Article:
Fiscal deficit pushing India towards a financial emergency, opines Roy

Sakal Times
Saturday, 3 February 2018

Roy said that the government machinery is borrowing too much money for its operations. Roy said, “Public sector companies (PSU) are sitting on a lot of reserves. The reserves with these PSUs have increased in recent years. This money needs to be used to facilitate the government and decrease borrowing. The spurt seen in financial numbers in the last four months is because of the purchase of government bonds. We have to grow up as an economy.”

Discussion on Union Budget was organised by the Pune International Centre

Pune: Speaking at a panel discussion organised by the Pune International Centre, Director of National Institute of Public Finance and Policy Rathin Roy said that the Indian economy may see a financial emergency in the next few years if the fiscal deficit situation is not corrected and controlled. He was one of the five experts invited to the panel discussion about the Union Budget for 2018-19, which was presented by Finance Minister Arun Jaitley on February 1.

Roy said that the government machinery is borrowing too much money for its operations. Roy said, “Public sector companies (PSU) are sitting on a lot of reserves. The reserves with these PSUs have increased in recent years. This money needs to be used to facilitate the government and decrease borrowing. The spurt seen in financial numbers in the last four months is because of the purchase of government bonds. We have to grow up as an economy.”

KS Hari, Assistant Professor at Gokhale Institute of Politics and Economics, said that a growth of four per cent can be expected as against the government claims of 6-7 per cent. He said that the government’s primary responsibility is to provide basic human necessities. “India spends less than 1.5 per cent of its GDP on health. By incentivising private insurance rather than focusing on public social security, the government is creating benefits for the private sector alone,” Hari said, adding that the focus should be on development and not growth or GDP figures.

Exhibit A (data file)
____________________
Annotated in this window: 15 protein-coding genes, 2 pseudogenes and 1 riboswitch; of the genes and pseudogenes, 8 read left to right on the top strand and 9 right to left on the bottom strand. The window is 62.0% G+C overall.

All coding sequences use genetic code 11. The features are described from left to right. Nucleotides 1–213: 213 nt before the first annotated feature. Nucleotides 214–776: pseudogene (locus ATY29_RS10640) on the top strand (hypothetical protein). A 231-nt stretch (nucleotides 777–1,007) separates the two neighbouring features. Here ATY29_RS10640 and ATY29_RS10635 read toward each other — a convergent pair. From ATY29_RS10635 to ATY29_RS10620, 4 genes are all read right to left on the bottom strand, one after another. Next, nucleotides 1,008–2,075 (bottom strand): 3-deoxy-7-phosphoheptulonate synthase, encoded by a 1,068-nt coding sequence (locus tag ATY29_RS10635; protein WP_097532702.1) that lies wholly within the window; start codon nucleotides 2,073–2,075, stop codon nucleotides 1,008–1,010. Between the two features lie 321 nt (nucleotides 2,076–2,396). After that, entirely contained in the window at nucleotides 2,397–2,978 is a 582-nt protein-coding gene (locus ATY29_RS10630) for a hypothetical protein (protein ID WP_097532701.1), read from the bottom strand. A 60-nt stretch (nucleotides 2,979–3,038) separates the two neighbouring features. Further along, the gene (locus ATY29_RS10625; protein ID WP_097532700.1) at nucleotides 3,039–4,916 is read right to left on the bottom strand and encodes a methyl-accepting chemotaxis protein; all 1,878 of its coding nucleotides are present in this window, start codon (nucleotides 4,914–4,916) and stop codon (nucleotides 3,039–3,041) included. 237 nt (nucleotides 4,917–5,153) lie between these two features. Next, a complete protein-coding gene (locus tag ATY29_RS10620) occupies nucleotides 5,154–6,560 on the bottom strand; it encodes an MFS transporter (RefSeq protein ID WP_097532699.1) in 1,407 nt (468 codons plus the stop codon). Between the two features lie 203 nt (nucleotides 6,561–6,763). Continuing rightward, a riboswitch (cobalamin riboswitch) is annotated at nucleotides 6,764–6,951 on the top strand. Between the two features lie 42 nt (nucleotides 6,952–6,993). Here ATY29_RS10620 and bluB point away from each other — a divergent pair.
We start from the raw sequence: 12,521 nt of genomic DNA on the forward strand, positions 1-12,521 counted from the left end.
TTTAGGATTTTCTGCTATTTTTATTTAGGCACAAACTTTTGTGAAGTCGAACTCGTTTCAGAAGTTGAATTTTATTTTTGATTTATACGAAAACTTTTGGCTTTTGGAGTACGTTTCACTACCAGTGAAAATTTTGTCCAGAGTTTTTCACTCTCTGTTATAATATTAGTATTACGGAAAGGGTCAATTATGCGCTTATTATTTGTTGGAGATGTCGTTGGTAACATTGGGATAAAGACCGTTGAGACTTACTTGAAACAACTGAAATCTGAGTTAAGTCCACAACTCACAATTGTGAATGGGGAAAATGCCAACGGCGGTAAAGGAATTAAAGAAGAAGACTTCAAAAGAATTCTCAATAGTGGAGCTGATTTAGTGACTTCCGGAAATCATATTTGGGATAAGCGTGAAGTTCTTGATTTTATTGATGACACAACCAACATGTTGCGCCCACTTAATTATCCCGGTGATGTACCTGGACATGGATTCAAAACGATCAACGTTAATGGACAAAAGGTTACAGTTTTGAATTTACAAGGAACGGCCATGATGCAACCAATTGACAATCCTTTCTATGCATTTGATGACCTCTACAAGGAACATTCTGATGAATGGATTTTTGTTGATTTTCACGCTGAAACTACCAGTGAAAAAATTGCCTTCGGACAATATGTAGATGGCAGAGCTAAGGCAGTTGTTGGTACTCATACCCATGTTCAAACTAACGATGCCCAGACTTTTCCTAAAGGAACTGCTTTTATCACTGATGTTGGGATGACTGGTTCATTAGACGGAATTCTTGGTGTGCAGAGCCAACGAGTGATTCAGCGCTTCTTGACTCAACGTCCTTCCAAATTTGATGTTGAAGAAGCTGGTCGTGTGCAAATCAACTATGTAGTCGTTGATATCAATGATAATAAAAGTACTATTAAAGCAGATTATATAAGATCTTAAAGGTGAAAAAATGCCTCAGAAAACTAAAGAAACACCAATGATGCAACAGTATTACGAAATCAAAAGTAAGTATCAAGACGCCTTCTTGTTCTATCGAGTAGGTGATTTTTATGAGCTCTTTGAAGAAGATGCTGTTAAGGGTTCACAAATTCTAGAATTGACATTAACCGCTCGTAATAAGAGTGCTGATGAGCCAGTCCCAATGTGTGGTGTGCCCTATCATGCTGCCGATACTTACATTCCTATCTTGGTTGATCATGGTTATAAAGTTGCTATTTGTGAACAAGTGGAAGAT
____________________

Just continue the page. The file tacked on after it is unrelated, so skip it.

KL Dhingra, Director of National Institute of Bank Management, said, “The budget is fairly balanced but the banking sector is disappointed. We are improving in our Moody’s ratings, IMF says that we are the fastest growing economy, but the banking sector numbers are very poor.” He added, “The numbers of Non Performing Assets with banks are touching 10.2 per cent. Banks are hardly seeing any credit growth and money is not earning interest.”

Shubhashish Gangopadhyay, Founder Director of India Development Fund, said, “India currently spends Rs 20 billion on healthcare. In effect, the insurance scheme has raised it to Rs 250 billion, which is a huge jump. Indian healthcare is similar to the one in US. Making insurance public and health service private results in increased cost of healthcare. The government should rather build and upgrade hospitals and healthcare services.” He also said that more than 60 per cent farming families earn less than 40 per cent of their income from farming and so the solution of farmers’ problems is not in agriculture but outside it. 

Dr Vijay Kelkar, in his concluding comments, said that this budget falls short on all metrics. He said that in times when the challenges are increasingly structural, the government is moving away from structural solutions. “A body like the Planning Commission helps in keeping a holistic view of the economy. The current government should empower the NITI Ayog and work on building capacity of states for financial federalism,” he said.

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